• Sibo

          Gentle prayer
          Feels so softly
          Like a sunset in a rain

          Thank you so much for such well- felting beauty!)

          • L. B. Mek

            'Gentle'
            was definitely what I felt
            that whole situation needed
            to oppose the heightened, inflamed
            raw emotionality..
            thank you, for picking up on that element
            of my humble scribble, and highlighting it
            in your wonderfully encouraging comment,
            its appreciated, more than you can imagine

          • aDarkerMind

            oh my!!!!
            a talent far beyond the norm;

            • L. B. Mek

              you sure know how to make a humble wannabe
              feel like, he may one day
              become someone worthy, of such generous words
              my friend
              thank you! sincerely

            • Robert Haigh

              My eldest son and family used to live in South London, and it can be a scary place to be at night, especially if you are alone. They relocated to Bristol, mainly for work opportunities - that may sound strange, but it is true. Ironically, he has since found himself commuting to London for some of his work activity. Any big city can be menacing after dark. Your poem makes the reader stop and think! The future looks bleak, in some ways, but hope is not quite dead yet. Yes, a thought-provoking poem!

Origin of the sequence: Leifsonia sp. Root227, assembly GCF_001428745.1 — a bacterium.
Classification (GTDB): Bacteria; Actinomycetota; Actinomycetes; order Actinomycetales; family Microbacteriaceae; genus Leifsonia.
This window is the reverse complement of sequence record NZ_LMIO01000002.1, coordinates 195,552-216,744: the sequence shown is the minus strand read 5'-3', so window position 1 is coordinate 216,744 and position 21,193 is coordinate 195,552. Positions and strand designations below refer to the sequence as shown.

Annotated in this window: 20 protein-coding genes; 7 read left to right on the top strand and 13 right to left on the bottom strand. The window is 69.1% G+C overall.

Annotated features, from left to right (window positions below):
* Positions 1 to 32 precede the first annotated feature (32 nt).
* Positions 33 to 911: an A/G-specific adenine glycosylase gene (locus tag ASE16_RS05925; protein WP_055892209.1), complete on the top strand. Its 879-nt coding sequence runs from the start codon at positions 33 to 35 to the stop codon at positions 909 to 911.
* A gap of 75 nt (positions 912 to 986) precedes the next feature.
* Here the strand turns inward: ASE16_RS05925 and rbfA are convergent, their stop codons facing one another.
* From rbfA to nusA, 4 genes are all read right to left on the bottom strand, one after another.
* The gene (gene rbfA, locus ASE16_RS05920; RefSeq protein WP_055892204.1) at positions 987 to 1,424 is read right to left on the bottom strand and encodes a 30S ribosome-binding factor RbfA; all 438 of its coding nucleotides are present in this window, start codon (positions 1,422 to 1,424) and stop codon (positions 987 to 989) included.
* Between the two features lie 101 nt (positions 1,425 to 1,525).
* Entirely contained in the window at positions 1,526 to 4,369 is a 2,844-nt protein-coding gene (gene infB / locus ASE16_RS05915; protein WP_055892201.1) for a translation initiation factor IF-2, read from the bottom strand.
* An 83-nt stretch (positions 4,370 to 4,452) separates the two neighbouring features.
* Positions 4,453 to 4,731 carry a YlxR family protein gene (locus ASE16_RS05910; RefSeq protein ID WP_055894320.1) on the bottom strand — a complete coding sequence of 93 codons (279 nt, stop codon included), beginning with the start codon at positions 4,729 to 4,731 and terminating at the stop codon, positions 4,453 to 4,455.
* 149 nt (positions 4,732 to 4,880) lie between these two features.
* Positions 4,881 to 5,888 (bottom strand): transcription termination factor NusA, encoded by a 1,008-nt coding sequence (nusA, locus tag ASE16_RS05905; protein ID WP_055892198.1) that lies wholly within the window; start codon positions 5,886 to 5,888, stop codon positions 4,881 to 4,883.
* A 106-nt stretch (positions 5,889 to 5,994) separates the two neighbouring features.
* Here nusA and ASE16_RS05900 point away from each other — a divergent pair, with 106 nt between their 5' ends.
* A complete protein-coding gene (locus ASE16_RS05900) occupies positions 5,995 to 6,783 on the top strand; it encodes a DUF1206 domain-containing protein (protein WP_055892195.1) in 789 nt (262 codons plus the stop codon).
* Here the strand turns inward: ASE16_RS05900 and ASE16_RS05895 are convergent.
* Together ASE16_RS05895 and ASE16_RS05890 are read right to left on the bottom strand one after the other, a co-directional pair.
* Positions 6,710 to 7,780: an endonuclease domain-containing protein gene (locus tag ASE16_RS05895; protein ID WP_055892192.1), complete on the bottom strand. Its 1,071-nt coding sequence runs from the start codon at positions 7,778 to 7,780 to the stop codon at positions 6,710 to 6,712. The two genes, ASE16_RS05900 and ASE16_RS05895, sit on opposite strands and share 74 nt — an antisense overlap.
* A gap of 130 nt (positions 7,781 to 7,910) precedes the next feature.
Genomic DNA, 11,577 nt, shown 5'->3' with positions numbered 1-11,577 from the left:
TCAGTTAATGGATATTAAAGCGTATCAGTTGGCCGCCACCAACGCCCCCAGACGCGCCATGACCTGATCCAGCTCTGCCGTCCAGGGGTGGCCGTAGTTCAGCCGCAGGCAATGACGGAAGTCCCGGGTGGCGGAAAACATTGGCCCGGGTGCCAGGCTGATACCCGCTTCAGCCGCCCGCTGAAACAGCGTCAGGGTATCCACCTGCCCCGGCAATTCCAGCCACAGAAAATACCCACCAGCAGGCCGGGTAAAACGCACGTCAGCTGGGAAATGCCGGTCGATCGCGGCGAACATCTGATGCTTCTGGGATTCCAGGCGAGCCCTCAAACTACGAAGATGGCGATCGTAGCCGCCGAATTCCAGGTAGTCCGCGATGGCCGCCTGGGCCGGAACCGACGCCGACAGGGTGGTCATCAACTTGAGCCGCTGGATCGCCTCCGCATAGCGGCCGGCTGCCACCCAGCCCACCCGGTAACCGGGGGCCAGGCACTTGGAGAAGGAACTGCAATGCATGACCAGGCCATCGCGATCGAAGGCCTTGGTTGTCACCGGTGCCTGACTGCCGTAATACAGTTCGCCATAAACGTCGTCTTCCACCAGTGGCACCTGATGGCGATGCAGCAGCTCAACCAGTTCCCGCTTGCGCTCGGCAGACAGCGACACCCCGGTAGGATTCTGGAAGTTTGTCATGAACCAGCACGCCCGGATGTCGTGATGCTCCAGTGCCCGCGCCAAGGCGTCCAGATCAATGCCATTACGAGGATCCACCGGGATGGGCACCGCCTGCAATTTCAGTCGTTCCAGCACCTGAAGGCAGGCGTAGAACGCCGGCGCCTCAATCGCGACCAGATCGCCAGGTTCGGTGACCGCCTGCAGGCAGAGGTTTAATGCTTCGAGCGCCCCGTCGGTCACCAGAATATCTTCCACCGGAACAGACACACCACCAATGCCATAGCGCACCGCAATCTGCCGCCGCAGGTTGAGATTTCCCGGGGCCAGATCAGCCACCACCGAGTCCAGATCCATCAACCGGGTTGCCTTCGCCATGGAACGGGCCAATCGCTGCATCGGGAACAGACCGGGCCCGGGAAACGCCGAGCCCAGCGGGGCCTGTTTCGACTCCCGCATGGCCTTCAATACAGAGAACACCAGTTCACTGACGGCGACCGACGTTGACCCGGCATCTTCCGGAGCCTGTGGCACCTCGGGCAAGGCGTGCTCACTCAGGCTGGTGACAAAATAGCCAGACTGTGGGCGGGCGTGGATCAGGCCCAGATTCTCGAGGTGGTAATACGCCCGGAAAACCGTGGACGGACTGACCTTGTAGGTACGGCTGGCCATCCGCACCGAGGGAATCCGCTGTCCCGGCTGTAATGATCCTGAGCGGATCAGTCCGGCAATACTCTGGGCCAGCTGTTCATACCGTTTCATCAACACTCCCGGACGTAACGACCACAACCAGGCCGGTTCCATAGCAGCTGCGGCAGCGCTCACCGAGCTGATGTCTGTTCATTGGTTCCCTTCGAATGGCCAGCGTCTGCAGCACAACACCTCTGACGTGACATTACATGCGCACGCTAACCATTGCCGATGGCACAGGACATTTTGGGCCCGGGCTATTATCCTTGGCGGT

• L. B. Mek

                every place, has its 'shadowy corners'
                its just a fact of life,
                we could turn any corner in the world,
                and unknowingly
                find ourselves, face to face: with ill-fate...
                but, its the failings of those we entrust
                and: 'Pay'
                to keep us, as safe as possible
                that really disappoints..
                (thanks for the detailed comment, my friend
                Bristol is a nice place, definitely a good compromise
                if you want to move away from the city life
                but not move, too far
                and find yourself immersed
                in that countryside, type of life)

              • Neville

                Oh' how I do hanker for those halcyon days of steam when if there was ever a riff then each would be encouraged to don a pair of gloves and slug it out outside the school gates or on the rec .. When kidney punches, head buts, biting. kneeing and elbows were frowned upon and would lead to disqualification .. When a bloody nose and a black eye or two would be worn like campaign medals and determine the winner ... Knives were for whittling, cutting string and a million other legitimate daily chores .. Sadly, those days are long gone and unlikely to return .... Even sadder the fact that your poem today paints the grimmest picture of an increasingly accurate state of affairs that frightens me shitless .. so much so that I have stopped carrying my old pocket knife that has been a trusty friend for more years than I can remember ... and was my fathers friend before me ... Yes indeed, you reference London, but sadly those scarlet and crimson stained sidewalks are an all too familiar sight right across the country and even beyond .... Well done Mek .. rant over N

                • L. B. Mek

                  'and was my fathers friend before me'..
                  these words of yours
                  I will print and save, for if-ever
                  that time comes
                  I need reminding, that I too - once
                  scribbled something, worthy of being titled Poetry...
                  'hyeong', I thank you!
                  rant on!